- No mas: Principal bans Spanish language in intercom announcement
- Hacking software could put ‘zombie drone army’ in user’s hands
- Support for stricter gun laws drops: poll
- 10 whales dead, 41 others stranded in Everglades
- John Boehner faces bipartisan pressure to allow gay-rights vote
- Martin Bashir resigns from MSNBC over ‘ill-judged’ comments about Sarah Palin
- Rep. Duncan Hunter: While Obama prays for Iranian change, U.S. should ready its nukes
- Best company ever? Veteran Beer Co. exists to employ vets, provide quality beer
- Iran official: Sanctions ‘utterly failed’ to stop nuclear program
- ‘Black Santa’ display at IU sparks student outrage
Latest Rob Portman Items
He's the only member who voted against last week's debt deal, and also the only one who wrote his own individual budget this year - both of which make Sen. Patrick J. Toomey the wild-card selection to the 12-member deficit supercommittee charged with finding $1.5 trillion in deficit cuts by Thanksgiving.
The 12-member supercommittee tasked with straightening out the country's fiscal mess is long on lawmakers who have already whiffed in recent months on chances to strike deals and short on those who have shown a readiness to make the compromises that all sides say will be needed.
The Obama administration is under growing pressure from both parties on Capitol Hill to wrap up work on a package of long-delayed, Bush-era trade pacts, with lawmakers saying the United States continues to lose market share to China, Canada and others without the deals.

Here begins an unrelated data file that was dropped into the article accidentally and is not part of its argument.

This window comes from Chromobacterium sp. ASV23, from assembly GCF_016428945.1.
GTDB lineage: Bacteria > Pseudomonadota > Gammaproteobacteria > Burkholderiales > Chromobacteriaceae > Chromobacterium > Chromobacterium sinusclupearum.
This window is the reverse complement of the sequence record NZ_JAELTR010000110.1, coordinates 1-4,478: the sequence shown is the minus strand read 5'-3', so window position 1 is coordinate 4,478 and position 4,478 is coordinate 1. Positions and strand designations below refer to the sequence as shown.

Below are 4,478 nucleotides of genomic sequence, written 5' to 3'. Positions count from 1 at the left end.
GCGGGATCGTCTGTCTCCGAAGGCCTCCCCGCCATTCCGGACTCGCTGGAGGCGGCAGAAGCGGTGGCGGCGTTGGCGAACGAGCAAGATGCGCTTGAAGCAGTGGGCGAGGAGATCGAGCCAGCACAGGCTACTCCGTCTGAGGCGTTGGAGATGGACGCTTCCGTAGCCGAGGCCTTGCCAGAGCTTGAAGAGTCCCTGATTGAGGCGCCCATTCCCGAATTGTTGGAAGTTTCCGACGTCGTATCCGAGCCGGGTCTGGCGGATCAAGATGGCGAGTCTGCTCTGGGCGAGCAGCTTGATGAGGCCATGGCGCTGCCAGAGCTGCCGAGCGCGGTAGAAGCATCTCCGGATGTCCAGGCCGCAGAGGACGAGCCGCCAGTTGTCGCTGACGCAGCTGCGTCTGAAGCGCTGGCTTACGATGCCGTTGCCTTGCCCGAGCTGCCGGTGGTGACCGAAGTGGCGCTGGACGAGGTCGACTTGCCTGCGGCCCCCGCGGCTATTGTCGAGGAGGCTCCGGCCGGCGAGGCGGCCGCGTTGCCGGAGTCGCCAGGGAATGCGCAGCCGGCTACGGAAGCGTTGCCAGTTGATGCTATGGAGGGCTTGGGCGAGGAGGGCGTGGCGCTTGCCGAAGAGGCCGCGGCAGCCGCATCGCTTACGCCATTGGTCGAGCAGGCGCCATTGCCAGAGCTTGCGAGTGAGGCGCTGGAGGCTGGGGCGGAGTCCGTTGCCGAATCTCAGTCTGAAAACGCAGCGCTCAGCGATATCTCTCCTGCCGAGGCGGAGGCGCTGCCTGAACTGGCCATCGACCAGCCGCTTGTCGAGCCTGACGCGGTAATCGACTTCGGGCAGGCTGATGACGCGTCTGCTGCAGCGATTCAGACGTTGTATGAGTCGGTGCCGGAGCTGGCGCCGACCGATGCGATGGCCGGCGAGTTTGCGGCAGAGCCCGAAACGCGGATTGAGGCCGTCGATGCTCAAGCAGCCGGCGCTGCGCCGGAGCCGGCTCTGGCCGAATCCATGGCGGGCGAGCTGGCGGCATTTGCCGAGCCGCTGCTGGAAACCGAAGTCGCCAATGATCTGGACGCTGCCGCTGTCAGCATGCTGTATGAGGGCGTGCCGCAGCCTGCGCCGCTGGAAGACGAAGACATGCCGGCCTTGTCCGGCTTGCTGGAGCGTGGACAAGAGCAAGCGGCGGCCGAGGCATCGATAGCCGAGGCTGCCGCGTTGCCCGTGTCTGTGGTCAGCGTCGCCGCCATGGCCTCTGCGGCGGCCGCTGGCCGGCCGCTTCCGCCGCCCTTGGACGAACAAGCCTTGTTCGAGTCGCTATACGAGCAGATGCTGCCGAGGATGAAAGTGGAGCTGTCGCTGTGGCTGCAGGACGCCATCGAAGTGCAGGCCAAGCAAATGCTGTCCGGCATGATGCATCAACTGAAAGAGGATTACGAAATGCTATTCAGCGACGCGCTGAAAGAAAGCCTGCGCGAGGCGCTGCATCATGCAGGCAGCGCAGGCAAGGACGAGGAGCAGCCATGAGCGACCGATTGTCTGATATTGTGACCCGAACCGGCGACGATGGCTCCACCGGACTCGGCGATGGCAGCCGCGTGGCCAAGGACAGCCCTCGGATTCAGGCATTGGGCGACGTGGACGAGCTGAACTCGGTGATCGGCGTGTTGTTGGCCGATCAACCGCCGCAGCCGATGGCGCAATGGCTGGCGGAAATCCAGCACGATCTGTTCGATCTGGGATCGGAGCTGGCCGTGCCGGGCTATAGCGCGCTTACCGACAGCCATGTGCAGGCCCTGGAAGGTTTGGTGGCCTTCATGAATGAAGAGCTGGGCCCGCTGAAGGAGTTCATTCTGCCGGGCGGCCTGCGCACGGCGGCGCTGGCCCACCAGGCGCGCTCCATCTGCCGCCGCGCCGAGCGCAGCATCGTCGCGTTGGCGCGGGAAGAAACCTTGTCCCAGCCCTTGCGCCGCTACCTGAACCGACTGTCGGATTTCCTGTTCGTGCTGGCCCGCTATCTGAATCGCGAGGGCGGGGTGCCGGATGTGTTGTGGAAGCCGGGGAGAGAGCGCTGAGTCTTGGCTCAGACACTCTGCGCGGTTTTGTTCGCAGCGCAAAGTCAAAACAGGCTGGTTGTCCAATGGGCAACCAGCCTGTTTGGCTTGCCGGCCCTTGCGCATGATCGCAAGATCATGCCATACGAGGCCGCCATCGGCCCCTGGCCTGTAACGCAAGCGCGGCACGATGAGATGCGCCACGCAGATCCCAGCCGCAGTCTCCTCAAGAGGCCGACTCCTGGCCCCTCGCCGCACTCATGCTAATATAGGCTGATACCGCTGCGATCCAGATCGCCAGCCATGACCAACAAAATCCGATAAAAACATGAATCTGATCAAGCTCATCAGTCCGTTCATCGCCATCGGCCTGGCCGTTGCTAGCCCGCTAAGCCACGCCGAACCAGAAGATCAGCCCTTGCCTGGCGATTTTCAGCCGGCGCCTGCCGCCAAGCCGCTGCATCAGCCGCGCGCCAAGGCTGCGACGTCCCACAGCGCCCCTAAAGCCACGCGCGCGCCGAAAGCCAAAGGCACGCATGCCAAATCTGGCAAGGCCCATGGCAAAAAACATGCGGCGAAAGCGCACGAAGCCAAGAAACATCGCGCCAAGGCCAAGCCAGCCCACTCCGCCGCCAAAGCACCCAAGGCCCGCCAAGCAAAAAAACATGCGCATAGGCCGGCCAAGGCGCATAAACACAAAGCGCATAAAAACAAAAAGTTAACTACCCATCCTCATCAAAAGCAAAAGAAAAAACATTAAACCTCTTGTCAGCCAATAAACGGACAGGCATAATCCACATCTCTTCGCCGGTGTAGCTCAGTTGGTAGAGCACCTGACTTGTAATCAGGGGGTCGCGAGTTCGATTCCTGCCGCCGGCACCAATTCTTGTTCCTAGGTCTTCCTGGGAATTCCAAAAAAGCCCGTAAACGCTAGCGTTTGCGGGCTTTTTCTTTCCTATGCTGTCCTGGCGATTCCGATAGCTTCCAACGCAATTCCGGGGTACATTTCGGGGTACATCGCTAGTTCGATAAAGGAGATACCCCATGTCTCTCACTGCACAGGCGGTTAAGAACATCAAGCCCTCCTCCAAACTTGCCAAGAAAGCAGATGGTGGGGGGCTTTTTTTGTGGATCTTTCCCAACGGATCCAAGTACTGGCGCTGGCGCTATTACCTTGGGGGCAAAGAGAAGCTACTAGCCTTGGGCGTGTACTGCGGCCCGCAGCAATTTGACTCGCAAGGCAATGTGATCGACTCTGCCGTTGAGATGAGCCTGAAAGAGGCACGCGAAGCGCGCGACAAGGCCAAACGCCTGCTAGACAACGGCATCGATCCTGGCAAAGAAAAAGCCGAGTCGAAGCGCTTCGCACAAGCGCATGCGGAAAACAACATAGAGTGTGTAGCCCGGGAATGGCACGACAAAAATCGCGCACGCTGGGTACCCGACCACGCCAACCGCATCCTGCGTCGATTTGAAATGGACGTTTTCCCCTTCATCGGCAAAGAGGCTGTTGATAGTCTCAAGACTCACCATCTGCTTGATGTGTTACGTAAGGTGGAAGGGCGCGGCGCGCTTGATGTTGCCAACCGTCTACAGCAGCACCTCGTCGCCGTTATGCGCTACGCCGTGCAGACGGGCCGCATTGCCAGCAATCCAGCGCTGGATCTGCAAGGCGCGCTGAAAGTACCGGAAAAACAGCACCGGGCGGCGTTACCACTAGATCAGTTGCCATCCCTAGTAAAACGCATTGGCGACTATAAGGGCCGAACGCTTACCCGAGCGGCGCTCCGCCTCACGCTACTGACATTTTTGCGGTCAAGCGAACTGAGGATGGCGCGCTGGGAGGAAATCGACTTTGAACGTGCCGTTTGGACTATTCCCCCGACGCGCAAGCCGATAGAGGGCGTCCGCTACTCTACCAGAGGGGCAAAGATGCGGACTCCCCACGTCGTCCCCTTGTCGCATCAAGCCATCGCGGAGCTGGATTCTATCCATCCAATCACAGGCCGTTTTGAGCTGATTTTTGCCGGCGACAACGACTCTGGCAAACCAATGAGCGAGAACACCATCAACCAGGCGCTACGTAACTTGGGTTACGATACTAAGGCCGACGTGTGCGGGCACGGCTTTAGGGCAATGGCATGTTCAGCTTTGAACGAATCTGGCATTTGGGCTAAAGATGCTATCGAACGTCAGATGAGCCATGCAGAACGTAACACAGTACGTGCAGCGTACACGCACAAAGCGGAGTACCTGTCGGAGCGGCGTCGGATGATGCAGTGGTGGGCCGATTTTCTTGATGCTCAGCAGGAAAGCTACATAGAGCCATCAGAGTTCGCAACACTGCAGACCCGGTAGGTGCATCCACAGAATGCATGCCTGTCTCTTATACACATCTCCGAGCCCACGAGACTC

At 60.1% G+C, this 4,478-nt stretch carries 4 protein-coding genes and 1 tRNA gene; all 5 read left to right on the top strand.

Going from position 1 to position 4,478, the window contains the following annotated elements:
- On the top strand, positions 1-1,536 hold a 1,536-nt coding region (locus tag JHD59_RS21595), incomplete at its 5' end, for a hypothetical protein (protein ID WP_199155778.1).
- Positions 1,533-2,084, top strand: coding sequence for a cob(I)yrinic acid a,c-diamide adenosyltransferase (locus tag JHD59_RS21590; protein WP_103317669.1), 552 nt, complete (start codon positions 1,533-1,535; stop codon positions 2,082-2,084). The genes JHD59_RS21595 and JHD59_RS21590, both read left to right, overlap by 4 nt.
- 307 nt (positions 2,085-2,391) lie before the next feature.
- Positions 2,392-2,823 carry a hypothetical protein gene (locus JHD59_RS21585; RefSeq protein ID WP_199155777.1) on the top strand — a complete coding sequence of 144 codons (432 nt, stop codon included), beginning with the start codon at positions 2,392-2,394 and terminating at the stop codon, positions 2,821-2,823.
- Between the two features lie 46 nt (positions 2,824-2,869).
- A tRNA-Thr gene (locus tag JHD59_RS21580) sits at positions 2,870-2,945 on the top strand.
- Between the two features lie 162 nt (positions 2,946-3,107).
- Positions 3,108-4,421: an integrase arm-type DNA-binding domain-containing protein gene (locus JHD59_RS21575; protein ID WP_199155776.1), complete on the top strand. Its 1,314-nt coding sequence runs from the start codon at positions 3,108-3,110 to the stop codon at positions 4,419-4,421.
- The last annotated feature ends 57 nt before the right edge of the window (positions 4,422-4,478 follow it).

President Obama says the economic recovery will stall if Congress can't agree on spending cuts and avoid a government shutdown.
He may have passed over Cleveland as the site of next year's Democratic National Convention, but President Obama continues to pay extraordinary attention to Ohio, on Tuesday making his 13th trip to a key state in recent presidential elections.
The Senate yesterday shot down an attempt to ban congressional earmarks by a 56-39 vote. At first this would appear to be a significant setback to the fiscal-responsibility movement building over the past year through Tea Party activism. A closer look offers hope that the message sent by voters in the midterm congressional elections may actually be sinking in. The prospects for a bit of change - real change, this time - are looking better than ever.
A few poll-watching pundits have claimed recently that Americans are turning their backs on free trade. You sure wouldn't know it from this week's election results. The next Congress, when it meets in January, almost certainly will be more supportive of economic engagement with the world than the outgoing Congress has been.
President Obama will announce on Monday a plan to spend at least $50 billion on long-term investments for the country's transportation infrastructure, another attempt to stimulate the lagging U.S. economy ahead of the November elections.
Frustrated, discouraged and just plain mad, a lot of people who have lost jobs — or know someone who has — now want to see the names of Democrats on pink slips. And that's jeopardizing the party's chances in Ohio and all across the country in November's elections.